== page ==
ntfs-3g.pngOption 1. Install NTFS-3G, a free third-party driver that allows your Mac to read AND write NTFS.  This has been fairly reliable for me and can be found here: http://www.macupdate.com/app/mac/24481/ntfs-3g.  It's the same driver built into popular linux distributions like Ubuntu.  The up-side of this approach is the hard drive can still be used interchangeably with your Windows, or linux computer.

Option 2. Format the drive for Mac.  This will give you the most functionality out of the drive (you cannot use an NTFS drive for certain Mac functions such as Time Machine), but requires you to first copy all important data off of the drive, as everything on the drive will be DELETED permanently when it is reformatted.

note: if you have accidentally deleted files, there could be hope of recovering some or all of your files.  Do not use the drive at all, and immediately contact Kenditto or a data recovery expert for advice on recovering your files.

Here are the short directions to format the drive HFS+ (Mac OS Extended (journaled)): You can format the drive using a built-in utility called Disk Utility, found in Applications->Utilities (an easy way to launch programs like Disk Utility is to use Spotlight, the little magnifying glass in the top right corner of the screen [shortcut command-space]. Type the name of the program and it will appear in the list). Carefully select the drive or partition you want to format from the list at left, then choose the "Erase" tab.  Make sure you choose "Mac OS X Extended (journaled)" from the "Format" dropdown.  Name the volume whatever you like, and click the "Erase..." button.  You will get a confirmation dialogue and when you accept, the drive will be erased and formatted for mac.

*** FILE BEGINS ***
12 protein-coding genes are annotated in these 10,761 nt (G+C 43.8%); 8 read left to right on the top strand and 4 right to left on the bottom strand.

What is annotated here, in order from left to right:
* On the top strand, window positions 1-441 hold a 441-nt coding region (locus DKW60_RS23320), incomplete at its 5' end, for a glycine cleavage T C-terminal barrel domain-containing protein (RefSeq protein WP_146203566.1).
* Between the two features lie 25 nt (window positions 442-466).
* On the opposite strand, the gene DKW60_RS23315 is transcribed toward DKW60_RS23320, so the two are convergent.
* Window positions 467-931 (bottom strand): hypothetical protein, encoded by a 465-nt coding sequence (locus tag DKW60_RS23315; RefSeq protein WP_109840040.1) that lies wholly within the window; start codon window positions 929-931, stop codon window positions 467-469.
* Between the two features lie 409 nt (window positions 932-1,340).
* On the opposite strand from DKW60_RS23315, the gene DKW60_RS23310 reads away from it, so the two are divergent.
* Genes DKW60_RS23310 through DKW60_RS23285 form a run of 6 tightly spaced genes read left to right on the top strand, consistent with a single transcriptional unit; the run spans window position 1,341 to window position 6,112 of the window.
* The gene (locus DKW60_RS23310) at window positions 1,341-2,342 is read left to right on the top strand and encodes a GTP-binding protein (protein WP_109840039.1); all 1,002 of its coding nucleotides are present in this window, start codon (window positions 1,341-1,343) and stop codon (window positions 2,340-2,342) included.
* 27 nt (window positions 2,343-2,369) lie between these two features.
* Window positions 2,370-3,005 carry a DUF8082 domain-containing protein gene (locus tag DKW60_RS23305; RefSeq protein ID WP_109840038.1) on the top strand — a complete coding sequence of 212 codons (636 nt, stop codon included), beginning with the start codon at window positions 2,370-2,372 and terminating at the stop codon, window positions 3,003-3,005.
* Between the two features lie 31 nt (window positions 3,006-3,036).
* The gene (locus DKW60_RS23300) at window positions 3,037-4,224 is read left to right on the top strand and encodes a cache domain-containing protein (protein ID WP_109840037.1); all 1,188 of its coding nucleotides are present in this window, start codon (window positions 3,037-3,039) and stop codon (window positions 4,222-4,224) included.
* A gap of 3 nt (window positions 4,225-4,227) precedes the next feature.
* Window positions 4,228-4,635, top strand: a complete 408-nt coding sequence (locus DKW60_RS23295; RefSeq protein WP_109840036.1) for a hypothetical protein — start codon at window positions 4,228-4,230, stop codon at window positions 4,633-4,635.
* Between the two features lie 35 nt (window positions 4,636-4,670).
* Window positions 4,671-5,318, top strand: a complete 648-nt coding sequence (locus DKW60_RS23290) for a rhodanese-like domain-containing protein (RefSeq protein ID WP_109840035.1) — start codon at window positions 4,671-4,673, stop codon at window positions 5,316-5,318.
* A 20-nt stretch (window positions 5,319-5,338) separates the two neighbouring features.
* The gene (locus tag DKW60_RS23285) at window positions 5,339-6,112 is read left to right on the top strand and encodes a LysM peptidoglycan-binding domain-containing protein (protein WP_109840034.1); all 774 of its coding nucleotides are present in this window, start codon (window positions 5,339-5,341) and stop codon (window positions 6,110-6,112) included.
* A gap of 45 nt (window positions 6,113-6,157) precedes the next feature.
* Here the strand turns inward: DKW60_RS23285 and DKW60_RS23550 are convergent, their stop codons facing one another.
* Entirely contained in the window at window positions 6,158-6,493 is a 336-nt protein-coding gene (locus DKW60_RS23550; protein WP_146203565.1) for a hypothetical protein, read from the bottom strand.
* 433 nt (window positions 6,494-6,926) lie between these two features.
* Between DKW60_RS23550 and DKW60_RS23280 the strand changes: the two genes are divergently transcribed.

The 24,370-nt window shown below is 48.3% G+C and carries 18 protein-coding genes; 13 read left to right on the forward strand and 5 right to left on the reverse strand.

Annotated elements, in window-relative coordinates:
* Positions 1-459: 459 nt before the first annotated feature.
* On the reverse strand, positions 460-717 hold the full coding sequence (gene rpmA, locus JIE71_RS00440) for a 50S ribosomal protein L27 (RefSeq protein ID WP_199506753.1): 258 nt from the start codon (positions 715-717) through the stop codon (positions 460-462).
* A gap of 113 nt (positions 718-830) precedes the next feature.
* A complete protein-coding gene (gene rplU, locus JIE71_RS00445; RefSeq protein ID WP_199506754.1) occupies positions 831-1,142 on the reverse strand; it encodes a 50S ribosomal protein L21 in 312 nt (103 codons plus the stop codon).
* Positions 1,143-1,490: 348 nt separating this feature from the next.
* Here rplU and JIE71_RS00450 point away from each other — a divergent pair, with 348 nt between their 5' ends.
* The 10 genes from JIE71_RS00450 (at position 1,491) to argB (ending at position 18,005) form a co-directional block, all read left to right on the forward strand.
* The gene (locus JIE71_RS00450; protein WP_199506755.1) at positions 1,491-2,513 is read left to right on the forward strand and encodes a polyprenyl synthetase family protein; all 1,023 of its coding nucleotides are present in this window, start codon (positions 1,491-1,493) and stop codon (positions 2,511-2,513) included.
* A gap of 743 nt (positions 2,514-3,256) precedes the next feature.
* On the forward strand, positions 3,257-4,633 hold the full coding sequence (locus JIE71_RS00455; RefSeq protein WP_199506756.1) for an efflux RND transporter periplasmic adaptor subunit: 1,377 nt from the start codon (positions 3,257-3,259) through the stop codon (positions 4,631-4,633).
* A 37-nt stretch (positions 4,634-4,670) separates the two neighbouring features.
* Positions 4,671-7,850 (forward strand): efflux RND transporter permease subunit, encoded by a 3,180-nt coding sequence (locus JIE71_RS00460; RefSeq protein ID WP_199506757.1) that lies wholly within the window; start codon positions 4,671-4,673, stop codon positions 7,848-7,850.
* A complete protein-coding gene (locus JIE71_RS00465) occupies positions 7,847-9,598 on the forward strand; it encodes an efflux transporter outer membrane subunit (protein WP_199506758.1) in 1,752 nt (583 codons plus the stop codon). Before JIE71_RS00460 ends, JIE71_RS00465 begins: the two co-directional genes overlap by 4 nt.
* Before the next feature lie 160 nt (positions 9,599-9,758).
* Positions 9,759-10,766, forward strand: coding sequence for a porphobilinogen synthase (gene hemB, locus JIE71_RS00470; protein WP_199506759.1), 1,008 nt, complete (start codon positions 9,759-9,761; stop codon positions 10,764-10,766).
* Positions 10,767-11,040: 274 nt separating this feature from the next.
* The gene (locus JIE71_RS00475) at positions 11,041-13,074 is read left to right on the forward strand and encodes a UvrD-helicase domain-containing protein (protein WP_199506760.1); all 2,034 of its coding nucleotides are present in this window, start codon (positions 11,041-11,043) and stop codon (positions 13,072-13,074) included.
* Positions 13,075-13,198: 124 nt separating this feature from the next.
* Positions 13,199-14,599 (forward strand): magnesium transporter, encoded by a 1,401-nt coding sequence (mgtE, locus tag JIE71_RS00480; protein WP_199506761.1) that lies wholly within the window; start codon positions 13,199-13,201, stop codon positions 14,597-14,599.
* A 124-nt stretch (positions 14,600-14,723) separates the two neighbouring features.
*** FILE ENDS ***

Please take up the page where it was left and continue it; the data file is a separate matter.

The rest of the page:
formatting_with_disk_utility.png

Formatting HFS+ using Time Machine: If you plan to use the drive with Time Machine - a great way to easily backup everything - Time Machine can actually format the drive for you.  I usually recommend dedicating a whole drive (or partition) to Time Machine, but you can in fact use the drive for other purposes in conjunction with Time Machine; just keep in mind that Time Machine will eventually use as much space as is available to it on the partition.  To format the drive using Time Machine, just open Time Machine preferences (System Preferences - > Time Machine), choose the "select disk..." button and choose your external hard drive from the list.  Follow the prompts to allow Time Machine to prepare the disk for use with Time Machine and it will automatically format the drive for Mac.  Be aware that as with other formatting procedures, all data on the drive will be erased.

selecting_time_machine_partition.png

Well, that's enough for today.  The reality is, you've had years to get used to Windows and it's going to take some time to adjust to the Mac.  Switching isn't for everyone, but give it a chance and you may just start to enjoy yourself.  Feel free to ask questions in the comments, and I'll do my best to answer.